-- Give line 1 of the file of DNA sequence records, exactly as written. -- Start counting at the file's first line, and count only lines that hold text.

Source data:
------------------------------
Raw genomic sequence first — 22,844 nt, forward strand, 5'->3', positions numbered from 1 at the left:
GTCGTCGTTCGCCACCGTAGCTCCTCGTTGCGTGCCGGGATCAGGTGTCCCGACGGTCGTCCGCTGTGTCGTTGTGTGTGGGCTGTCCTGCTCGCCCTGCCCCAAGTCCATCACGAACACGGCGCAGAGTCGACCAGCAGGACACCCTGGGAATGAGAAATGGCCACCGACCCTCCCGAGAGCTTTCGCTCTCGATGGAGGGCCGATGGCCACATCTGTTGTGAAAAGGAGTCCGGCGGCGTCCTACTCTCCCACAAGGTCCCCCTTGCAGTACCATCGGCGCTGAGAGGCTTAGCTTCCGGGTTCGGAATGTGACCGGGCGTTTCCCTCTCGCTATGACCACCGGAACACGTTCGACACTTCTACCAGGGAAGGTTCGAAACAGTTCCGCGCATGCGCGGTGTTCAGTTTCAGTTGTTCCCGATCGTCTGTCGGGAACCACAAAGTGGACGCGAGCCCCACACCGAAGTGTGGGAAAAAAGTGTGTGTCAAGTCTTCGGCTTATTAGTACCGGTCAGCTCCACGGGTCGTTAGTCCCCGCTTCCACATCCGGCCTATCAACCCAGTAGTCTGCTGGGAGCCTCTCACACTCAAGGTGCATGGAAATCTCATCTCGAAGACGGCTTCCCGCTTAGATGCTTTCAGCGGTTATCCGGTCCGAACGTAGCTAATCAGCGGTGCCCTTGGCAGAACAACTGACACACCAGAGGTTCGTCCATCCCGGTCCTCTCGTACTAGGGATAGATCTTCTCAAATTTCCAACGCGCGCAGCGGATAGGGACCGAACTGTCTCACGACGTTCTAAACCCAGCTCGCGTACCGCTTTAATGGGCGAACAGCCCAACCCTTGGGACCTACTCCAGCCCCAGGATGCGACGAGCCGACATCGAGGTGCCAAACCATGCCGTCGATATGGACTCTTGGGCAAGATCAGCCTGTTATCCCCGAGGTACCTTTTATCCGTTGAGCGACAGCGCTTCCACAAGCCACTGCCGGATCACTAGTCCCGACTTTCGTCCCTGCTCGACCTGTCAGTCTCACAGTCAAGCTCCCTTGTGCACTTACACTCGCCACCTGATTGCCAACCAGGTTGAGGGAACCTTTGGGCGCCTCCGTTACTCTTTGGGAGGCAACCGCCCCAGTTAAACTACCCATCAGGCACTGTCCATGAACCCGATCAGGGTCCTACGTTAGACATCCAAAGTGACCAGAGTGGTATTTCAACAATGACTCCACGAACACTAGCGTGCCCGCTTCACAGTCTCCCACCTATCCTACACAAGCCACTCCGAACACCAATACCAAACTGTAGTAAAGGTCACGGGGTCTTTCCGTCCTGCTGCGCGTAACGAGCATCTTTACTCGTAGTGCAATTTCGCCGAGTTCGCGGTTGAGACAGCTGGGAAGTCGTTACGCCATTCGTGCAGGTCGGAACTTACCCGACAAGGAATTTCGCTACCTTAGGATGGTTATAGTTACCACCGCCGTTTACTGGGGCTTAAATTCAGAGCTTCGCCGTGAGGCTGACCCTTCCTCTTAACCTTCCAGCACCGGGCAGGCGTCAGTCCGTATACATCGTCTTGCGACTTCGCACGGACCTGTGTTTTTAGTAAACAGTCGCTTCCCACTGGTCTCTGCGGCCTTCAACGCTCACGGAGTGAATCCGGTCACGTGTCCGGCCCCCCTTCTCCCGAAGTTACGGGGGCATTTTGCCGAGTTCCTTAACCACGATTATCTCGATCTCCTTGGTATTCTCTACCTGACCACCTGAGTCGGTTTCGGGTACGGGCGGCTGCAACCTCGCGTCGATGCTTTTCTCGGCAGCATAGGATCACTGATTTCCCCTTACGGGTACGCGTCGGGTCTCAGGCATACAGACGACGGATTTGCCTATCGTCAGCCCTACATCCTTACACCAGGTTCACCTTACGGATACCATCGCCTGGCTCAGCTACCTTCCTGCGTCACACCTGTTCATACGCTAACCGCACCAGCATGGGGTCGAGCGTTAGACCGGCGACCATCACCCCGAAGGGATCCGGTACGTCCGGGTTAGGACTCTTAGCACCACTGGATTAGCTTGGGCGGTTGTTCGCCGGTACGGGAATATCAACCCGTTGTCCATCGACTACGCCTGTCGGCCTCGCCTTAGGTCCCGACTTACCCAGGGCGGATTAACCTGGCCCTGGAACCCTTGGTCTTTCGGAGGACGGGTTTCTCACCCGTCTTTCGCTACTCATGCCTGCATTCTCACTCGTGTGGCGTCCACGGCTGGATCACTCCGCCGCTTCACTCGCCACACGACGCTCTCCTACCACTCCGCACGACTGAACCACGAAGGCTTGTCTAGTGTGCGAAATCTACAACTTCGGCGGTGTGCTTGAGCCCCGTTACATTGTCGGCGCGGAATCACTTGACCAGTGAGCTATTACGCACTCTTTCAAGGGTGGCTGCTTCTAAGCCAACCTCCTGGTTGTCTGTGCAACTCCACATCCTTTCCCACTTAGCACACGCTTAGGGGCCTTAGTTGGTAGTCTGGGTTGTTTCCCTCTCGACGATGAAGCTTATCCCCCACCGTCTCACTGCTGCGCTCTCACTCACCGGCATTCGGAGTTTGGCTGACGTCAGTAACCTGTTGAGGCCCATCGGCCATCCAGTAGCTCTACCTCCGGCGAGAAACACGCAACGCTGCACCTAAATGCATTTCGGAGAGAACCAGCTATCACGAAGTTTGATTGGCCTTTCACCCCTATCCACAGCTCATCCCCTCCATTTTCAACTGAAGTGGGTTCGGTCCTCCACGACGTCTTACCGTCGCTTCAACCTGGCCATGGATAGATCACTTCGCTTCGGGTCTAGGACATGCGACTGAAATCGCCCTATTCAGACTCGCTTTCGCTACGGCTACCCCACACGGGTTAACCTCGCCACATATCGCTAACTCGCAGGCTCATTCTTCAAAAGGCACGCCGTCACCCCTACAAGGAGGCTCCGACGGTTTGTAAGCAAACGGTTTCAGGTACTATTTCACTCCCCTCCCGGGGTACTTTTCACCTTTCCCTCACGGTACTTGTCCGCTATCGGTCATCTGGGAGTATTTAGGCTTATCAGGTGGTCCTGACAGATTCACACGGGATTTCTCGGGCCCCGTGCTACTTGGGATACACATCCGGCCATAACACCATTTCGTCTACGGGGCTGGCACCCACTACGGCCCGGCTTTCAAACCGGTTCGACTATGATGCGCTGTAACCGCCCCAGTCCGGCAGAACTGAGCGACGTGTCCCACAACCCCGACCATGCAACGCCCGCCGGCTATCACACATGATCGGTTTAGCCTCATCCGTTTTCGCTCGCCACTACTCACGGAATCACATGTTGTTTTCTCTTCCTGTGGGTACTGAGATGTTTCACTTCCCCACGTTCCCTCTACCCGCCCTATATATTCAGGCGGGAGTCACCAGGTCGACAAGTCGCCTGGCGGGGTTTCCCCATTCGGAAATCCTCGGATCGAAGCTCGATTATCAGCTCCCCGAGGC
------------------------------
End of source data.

Raw genomic sequence first — 22,844 nt, forward strand, 5'->3', positions numbered from 1 at the left: